- Alzheimer's drug research notched yet another setback Monday, as a late-stage clinical trial found that an experimental medicine from Biohaven Pharmaceuticals did not significantly impact brain function in patients with mild to moderate disease.
- Biohaven said that after 48 weeks of treatment, its drug, troriluzole, was statistically no different than placebo, as measured by two scales used to evaluate Alzheimer's disease and dementia. The company claims there were some potentially promising results among just the patients with mild disease, but further analysis is needed to determine whether troriluzole warrants additional study in early Alzheimer's.
- Full results from the trial will be presented at an upcoming scientific meeting, according to Biohaven. In the meantime, the company plans to amend an ongoing extension study so that mild Alzheimer's patients can continue receiving troriluzole and researchers can gather additional clinical and biomarker data.
Alzheimer's is one of the world's most pressing health crises. The disease affects millions and is a leading cause of death for older people. It's also an enormous burden on healthcare systems; in the U.S. alone, treating Alzheimer's cost an estimated $305 billion last year.
While there are treatments for the symptoms of Alzheimer's, such as memory and attention loss, so far no drug has been approved to alter the course of the disease. There's a chance a first-of-its-kind approval could come soon, as the Food and Drug Administration is currently reviewing an antibody therapy from Biogen, with a decision expected by early March.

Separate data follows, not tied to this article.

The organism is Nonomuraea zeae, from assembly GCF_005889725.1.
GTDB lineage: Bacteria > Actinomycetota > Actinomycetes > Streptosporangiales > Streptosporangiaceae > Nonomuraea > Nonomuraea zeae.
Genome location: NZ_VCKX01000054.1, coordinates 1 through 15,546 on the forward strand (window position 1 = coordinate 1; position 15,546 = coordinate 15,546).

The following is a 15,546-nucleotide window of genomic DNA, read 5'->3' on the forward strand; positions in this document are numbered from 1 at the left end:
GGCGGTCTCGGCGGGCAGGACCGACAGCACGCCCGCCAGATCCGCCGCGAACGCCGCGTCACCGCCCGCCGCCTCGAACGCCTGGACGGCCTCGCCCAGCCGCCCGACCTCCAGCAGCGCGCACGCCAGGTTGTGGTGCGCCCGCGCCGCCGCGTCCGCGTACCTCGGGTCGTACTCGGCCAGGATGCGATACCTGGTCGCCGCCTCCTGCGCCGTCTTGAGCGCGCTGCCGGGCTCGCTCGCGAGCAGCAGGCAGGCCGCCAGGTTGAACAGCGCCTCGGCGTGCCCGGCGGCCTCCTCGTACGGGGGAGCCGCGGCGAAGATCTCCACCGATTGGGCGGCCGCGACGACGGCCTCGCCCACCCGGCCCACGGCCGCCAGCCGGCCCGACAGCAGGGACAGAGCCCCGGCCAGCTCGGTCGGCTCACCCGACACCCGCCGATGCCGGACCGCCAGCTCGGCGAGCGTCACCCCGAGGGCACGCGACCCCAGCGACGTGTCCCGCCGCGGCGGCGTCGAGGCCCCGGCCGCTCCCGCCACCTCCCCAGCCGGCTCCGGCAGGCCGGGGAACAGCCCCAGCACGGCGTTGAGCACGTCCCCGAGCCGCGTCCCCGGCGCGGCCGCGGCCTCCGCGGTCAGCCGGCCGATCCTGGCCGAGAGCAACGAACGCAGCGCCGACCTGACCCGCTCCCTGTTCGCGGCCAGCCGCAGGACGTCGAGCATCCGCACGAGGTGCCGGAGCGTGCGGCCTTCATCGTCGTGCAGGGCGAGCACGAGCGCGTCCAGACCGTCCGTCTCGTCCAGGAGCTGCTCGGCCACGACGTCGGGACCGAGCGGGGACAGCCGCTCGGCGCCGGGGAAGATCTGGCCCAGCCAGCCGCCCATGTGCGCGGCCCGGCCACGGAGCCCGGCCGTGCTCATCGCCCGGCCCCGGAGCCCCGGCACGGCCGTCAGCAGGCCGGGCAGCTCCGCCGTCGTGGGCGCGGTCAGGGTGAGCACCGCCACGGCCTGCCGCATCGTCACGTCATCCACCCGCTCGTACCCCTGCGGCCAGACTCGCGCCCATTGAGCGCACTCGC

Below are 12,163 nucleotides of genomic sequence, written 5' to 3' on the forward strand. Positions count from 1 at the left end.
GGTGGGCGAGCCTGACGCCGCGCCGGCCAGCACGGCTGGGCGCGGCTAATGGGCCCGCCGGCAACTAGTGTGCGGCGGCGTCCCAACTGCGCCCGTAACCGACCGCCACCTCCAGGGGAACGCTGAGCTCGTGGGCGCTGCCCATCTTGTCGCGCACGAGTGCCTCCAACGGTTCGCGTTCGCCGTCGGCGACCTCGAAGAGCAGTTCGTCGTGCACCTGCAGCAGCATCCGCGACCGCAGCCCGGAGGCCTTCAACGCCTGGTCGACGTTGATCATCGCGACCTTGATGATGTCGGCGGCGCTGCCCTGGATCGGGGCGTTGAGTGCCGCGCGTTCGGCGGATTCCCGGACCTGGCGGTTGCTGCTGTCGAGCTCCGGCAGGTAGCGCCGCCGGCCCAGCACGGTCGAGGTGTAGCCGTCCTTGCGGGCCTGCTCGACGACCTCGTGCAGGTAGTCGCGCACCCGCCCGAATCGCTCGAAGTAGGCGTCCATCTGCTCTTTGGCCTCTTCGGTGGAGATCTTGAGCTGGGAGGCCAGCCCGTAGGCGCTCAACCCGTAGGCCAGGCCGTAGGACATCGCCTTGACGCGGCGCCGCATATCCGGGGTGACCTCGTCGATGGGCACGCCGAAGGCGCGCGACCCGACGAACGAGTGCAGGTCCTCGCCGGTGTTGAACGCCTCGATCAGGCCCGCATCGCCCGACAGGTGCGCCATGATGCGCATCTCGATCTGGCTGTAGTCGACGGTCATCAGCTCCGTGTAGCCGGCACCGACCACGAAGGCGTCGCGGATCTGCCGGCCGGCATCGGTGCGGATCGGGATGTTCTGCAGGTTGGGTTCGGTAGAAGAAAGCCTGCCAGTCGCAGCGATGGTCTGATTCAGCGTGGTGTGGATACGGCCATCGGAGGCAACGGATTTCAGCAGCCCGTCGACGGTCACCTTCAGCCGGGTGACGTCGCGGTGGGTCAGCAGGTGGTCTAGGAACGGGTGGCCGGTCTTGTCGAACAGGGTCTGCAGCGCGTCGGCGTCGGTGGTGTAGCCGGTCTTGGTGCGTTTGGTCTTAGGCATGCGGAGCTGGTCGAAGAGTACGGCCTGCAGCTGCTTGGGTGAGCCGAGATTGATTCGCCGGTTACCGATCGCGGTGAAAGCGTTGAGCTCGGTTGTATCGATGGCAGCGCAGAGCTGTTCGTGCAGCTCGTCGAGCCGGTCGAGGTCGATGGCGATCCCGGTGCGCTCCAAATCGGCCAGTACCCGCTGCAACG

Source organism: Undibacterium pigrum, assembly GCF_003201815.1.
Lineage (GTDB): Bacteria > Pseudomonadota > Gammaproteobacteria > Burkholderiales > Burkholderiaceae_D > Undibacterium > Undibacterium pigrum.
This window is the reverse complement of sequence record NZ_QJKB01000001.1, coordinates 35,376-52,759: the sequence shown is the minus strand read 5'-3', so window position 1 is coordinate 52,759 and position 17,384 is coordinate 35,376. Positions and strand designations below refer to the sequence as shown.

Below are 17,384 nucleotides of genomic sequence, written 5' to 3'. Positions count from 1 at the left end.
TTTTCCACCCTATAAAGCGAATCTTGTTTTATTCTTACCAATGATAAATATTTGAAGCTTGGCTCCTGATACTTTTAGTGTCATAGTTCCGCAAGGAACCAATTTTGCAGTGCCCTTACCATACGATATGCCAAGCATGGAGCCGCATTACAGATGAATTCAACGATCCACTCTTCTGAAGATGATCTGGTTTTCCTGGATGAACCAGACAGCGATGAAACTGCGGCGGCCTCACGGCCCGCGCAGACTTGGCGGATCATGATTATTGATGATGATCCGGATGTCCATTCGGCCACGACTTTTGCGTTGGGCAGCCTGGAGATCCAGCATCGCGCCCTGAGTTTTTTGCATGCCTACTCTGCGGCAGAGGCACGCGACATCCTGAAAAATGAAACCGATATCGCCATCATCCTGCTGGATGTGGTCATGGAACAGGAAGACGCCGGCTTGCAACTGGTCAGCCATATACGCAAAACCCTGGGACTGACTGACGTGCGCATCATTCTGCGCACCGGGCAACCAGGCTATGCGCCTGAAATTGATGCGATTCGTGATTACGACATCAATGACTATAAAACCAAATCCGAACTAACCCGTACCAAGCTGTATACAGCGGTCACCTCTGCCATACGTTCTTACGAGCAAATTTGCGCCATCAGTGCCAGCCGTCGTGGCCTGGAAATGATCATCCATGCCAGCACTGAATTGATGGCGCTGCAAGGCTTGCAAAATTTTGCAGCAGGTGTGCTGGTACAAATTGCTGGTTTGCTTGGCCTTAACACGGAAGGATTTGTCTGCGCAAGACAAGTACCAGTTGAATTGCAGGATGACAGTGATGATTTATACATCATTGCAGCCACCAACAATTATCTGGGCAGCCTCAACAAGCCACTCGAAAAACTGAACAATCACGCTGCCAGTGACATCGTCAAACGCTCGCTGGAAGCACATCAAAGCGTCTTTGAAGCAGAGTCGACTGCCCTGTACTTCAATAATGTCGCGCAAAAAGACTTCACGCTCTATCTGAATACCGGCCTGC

Biogen claims that clinical studies of the therapy, known as aducanumab, offer enough evidence to say it slows cognitive decline in patients with early Alzheimer's. But in November, advisors to the FDA strongly rebuked aducanumab's case for approval, which then left its future in doubt. Though the FDA isn't required to follow advisors' recommendations, it typically does.
Outside of aducanumab, the track record for these so-called disease-modifying drugs has been almost entirely negative. A laundry list of experimental medicines — from AstraZeneca, Biogen, Eli Lilly, Johnson & Johnson, Merck & Co., Roche and many others — have suffered major setbacks. Now, troriluzole joins them.
"This study was well-conducted but unfortunately it is clear from this preliminary analysis that troriluzole is not efficacious as a symptomatic treatment in a mixed population of patients," Vlad Coric, Biohaven's CEO, said in a statement Monday.
Biohaven did note that, at the end of the study period, the mild Alzheimer's patients treated with troriluzole showed a nonsignificant numerical difference on one of those cognitive scales, as well as another, secondary assessment that looked at the size of the hippocampus, a part of the brain integral to memory. The company said these numerical differences could suggest "a potential biologic effect of troriluzole in patients," but acknowledged that further analysis is needed.
Investors don't appear to be holding out much hope, however. Biohaven shares were down around 10% at market's open Monday, to trade at $76.35 apiece.
Troriluzole is a prodrug of riluzole, the active ingredient in a couple of approved drugs used to treat ALS.